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The hippocampus is of special importance in mediating episodic memory, the type of memory involving a sequence of items/events in the context of specific time and place. The model described in this F1 assigns a function to the circuitry of the hippocampus and the various subfields. Note the reciprocal connections between two hippocampal subfield systems, the dentate gyrus and CA3 networks, both of which have recurrent connections. The CA3 network is generally considered a classic autoassociative network. The key capacity of an "autoassociative" network is that it can produce the correct firing of all cells that encode a memory when presented with only a partial or degraded form of that memory. It thus has an error correction function. It is proposed that the reciprocal connections between the dentate and CA3 have a special role in the learning and recall of sequences. Feedback of information from CA3 to dentate during learning allows synapses there to form heteroassociations. These are linkages between one memory item and next. The recall process uses the synaptic weights encoded in the dentate and CA3 as follows: after a memory cue is presented (the first item in a stored sequence), the appropriate CA3 cells are activated. These then fire the dentate cells representing the next item in the sequence using the heteroassociative linkages. This signal is then sent to CA3 where minor errors can be corrected by autoassociation. The correct second memory is then used to evoke the third memory in the dentate. In this way the whole memory sequence can be accurately recalled. The function of CA1 can be understood as follows: cued sequence recall is a form of prediction; it indicates what is likely to happen next on the basis of experience. These predictions are sent to CA1 where they are compared to a second input that arrives directly from the cortex and which carries information about sensory reality. If the prediction is not correct, a novelty signal is generated in CA1 and this is sent to the dopamine cells in the VTA, which are known to fire in response to novelty. Dopamine release may then affect target structures, including the hippocampus itself.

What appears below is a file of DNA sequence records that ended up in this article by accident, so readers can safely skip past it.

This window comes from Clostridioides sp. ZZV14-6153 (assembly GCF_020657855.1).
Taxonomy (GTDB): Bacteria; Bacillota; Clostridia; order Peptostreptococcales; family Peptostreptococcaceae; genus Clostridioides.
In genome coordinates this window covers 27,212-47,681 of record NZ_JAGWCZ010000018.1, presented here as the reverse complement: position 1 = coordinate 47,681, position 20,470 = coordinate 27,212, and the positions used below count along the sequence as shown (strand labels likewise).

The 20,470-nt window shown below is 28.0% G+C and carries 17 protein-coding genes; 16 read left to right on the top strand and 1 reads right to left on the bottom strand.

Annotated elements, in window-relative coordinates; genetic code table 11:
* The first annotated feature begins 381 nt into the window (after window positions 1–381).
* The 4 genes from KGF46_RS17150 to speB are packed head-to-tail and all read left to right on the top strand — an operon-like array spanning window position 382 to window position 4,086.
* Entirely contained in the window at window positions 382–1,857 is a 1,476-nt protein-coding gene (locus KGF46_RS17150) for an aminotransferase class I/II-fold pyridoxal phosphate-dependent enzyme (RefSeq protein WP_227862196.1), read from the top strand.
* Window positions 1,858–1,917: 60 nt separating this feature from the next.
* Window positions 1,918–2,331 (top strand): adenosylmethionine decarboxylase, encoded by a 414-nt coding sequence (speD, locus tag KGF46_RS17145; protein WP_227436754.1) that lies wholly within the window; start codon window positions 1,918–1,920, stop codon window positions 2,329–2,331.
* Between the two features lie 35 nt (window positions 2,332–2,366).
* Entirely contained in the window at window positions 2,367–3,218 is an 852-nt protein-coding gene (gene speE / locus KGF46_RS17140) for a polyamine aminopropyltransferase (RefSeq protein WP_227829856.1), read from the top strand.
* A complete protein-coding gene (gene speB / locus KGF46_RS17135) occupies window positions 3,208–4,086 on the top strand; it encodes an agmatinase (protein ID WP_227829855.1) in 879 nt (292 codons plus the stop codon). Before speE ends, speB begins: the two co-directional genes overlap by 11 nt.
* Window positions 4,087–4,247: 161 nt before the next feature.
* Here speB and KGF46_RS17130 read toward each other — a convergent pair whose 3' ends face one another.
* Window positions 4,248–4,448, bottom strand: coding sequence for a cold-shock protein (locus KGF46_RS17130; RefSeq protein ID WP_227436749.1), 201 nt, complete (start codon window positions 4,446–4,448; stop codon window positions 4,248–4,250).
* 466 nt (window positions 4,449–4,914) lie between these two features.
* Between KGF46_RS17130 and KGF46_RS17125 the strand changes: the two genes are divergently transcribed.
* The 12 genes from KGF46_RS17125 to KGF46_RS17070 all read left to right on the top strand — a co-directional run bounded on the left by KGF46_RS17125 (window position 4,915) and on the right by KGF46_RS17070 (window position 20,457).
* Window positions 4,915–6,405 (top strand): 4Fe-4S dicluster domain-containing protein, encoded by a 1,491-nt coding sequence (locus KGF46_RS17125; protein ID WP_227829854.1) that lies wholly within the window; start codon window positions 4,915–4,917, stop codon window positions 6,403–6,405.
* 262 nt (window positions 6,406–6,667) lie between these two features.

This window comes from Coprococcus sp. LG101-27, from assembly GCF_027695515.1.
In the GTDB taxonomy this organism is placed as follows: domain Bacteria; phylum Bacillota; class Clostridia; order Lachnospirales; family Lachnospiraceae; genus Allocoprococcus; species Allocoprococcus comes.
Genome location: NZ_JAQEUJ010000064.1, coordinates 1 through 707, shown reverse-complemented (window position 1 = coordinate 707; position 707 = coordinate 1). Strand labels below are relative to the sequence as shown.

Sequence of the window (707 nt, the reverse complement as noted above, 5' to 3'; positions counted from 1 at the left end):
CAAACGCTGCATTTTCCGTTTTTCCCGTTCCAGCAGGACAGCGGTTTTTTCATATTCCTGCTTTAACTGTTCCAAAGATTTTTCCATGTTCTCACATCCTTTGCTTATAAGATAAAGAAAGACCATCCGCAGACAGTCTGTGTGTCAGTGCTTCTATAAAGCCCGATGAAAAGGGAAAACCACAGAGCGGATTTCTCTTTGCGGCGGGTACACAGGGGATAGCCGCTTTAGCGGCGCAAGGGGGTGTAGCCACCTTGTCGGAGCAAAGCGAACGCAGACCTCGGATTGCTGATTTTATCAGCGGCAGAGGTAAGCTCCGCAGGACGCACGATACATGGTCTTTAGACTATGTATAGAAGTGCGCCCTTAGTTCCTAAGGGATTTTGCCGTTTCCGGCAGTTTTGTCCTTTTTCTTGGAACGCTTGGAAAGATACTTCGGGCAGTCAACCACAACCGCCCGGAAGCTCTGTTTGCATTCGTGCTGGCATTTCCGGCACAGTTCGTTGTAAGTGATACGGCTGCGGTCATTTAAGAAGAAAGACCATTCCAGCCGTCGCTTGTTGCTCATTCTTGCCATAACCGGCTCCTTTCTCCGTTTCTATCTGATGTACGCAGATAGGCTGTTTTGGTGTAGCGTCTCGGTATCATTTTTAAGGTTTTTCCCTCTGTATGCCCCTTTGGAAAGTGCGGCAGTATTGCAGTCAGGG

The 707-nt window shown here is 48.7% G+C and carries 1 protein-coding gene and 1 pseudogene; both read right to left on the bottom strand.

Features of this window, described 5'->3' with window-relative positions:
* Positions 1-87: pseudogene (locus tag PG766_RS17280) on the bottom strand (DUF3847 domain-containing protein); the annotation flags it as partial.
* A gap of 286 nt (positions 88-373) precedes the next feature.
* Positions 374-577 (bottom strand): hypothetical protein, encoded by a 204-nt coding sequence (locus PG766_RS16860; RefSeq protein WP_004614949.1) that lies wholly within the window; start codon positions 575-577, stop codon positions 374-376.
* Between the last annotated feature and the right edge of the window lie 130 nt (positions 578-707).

Address reprint requests to Dr. Tamminga, UT Southwestern Medical Center, Department of Psychiatry, 5323 Harry Hines Blvd., #NC5.914, Dallas, TX 75390-9070; Carol.Tamminga@UTSouthwestern.edu (e-mail).
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